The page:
When it comes to the suspension, the RX uses the time-tested setup of MacPherson struts up front and a multi-link rear. Lexus’s adaptive variable dampers are fitted as standard, but only the more expensive 500h gets rear-wheel steering. Braking, interestingly, is via an electronic ‘by-wire’ system, which on paper, helps blend braking via regeneration and the friction brakes more seamlessly.

Under the hood, the hybrid system uses a 2.5-litre direct injection petrol engine with twin electric motors, one at each axle. Max combined power stands at 250hp. What helps give it a real kick is that the max torque from the front motor alone is 270Nm, and all of that torque goes to the front wheels as soon as the motor chimes in. 

The batteries used for the hybrid system are new low-resistance nickel-metal-hydride drive battery carried under the rear seats. They are designed for fast charge and discharge, important as many earlier hybrids felt slow to react due to the laidback battery setup, that initially was tuned only with efficiency in mind.

Lexus RX Interior and features

Lexus, with the new RX, has clearly widened the definition of luxury beyond what we normally expect from European carmakers. There’s a material richness, tactile appeal and weighty perceived quality here that’s both very appealing but also quite different.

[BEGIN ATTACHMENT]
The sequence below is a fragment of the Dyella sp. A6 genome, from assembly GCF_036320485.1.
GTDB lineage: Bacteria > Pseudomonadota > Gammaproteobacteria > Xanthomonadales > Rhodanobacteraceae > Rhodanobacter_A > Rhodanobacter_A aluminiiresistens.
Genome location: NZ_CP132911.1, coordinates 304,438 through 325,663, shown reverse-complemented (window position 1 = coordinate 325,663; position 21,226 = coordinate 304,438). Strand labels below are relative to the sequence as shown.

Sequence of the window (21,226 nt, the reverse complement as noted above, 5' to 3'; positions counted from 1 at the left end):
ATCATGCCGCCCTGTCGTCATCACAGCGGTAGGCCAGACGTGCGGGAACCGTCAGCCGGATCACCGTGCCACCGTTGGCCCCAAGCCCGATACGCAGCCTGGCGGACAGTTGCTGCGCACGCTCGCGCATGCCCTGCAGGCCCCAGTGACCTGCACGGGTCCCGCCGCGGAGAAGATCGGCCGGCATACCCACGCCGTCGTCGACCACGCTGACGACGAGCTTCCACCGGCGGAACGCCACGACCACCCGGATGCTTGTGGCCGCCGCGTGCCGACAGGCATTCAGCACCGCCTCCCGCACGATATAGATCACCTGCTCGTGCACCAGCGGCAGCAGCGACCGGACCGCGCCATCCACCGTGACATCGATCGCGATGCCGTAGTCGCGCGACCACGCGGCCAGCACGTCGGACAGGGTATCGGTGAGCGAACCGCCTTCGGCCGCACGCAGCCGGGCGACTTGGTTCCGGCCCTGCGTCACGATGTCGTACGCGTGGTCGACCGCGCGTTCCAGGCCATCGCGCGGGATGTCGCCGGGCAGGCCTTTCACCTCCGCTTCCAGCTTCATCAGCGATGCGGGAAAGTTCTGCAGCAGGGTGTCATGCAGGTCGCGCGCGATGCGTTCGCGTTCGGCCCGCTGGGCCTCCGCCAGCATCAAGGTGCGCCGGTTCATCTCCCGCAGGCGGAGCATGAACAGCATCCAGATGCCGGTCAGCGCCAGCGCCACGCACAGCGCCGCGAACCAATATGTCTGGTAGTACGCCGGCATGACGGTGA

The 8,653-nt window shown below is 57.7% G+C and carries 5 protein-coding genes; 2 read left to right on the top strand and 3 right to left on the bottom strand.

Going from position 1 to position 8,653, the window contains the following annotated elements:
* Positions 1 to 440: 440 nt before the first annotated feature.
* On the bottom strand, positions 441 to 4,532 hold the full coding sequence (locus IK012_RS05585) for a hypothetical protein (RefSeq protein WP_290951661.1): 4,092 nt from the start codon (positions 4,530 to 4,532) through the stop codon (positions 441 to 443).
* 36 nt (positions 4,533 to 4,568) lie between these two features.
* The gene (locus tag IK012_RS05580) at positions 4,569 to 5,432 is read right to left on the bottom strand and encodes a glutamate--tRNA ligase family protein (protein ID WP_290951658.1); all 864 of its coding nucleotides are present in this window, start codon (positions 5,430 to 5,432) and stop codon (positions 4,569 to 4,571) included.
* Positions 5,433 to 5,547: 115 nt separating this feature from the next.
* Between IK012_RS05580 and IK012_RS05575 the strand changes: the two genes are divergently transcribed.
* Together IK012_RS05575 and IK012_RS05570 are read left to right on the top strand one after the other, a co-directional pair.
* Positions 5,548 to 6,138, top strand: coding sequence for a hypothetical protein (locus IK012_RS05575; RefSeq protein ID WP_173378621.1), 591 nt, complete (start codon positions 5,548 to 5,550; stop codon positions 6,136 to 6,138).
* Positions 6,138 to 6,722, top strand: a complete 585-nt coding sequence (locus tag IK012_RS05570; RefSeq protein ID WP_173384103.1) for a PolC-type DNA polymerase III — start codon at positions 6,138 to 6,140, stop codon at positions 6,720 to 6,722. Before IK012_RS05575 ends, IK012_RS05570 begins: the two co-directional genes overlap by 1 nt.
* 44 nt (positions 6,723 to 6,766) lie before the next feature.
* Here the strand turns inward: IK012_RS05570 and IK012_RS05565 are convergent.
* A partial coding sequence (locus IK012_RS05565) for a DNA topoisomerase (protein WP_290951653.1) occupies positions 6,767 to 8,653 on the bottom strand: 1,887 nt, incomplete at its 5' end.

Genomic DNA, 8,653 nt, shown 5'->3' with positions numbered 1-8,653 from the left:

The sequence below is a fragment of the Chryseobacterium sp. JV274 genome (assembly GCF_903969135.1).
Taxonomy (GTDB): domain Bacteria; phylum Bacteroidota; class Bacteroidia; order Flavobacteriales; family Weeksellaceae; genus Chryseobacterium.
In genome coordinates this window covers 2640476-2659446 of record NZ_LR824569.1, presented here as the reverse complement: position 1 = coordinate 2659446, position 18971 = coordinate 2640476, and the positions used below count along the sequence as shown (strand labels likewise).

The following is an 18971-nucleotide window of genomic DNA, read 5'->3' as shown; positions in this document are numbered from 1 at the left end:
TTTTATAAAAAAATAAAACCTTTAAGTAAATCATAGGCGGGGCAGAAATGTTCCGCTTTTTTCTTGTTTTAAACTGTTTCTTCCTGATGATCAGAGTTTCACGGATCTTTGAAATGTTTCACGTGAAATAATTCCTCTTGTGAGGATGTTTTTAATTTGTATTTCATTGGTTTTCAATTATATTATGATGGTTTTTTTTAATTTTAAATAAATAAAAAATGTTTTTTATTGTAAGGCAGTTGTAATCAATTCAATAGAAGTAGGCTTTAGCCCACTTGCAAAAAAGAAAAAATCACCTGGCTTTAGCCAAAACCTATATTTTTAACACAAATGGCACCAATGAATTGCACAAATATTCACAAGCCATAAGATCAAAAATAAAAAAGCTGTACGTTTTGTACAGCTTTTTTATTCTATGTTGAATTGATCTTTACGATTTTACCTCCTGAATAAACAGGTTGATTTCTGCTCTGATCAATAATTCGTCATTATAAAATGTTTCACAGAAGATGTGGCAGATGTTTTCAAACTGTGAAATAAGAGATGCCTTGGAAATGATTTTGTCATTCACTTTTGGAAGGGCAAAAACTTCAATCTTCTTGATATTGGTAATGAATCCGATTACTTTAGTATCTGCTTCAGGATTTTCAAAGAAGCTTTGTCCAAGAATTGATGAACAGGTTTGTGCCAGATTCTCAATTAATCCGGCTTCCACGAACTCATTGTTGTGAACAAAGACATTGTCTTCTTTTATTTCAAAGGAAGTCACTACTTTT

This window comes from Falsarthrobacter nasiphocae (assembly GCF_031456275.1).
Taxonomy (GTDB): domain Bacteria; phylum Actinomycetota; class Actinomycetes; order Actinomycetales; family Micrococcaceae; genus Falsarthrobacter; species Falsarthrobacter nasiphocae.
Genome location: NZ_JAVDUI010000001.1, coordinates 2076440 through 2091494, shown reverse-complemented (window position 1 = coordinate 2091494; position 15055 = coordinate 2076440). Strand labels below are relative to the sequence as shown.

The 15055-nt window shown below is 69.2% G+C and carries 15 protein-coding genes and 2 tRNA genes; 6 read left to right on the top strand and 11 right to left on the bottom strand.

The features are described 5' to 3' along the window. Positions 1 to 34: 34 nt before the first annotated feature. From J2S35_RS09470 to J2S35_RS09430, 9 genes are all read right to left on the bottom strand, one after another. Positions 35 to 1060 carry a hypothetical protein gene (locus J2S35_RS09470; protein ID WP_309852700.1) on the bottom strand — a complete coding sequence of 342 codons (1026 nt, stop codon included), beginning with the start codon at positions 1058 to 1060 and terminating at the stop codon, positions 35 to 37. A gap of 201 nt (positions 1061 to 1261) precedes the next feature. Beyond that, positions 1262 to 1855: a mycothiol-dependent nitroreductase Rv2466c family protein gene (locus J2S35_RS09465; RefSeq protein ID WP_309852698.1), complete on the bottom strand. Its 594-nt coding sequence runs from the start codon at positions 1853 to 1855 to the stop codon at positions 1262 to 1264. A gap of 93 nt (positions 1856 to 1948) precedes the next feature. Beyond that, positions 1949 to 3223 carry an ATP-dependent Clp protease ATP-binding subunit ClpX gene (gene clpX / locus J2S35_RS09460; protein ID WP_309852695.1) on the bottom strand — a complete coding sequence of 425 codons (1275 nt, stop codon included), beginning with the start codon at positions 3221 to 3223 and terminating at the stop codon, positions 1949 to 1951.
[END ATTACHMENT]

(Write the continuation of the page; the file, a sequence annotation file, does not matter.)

Big screen dominates cabin, is slick and easy to use.

A big 14-inch centre screen dominates the cabin. The quality, sharpness, colour balance and slick functionality of the screen make it feel like it is as good as an iPad, and what enhances the experience is that Lexus has also improved the user interface. ‘Improved’ is the key word here; it still isn’t perfect, but you aren’t searching for things endlessly, as was the case earlier.  

Embedded in the lower part are beautifully made rotary temperature controls with screens in them that deliver a delightful tactile feel; I turn and twirl them just for the heck of it.

The big screen aside, the dash blends high-quality wood panelling and quality soft-touch leather, and a level of fit and finish earlier only seen on considerably more expensive products. There’s a generous but still tasteful use of piano black, the quality on the steering wheel is impressive and what really sets this cabin apart is the use of a thick gun-metal-like bracketing. It’s everywhere – around the vents, on the stubby gear lever, around the cup holders and then the buttons on the centre console are also built beautifully. 

Plenty of space and comfort on big and airy rear seat.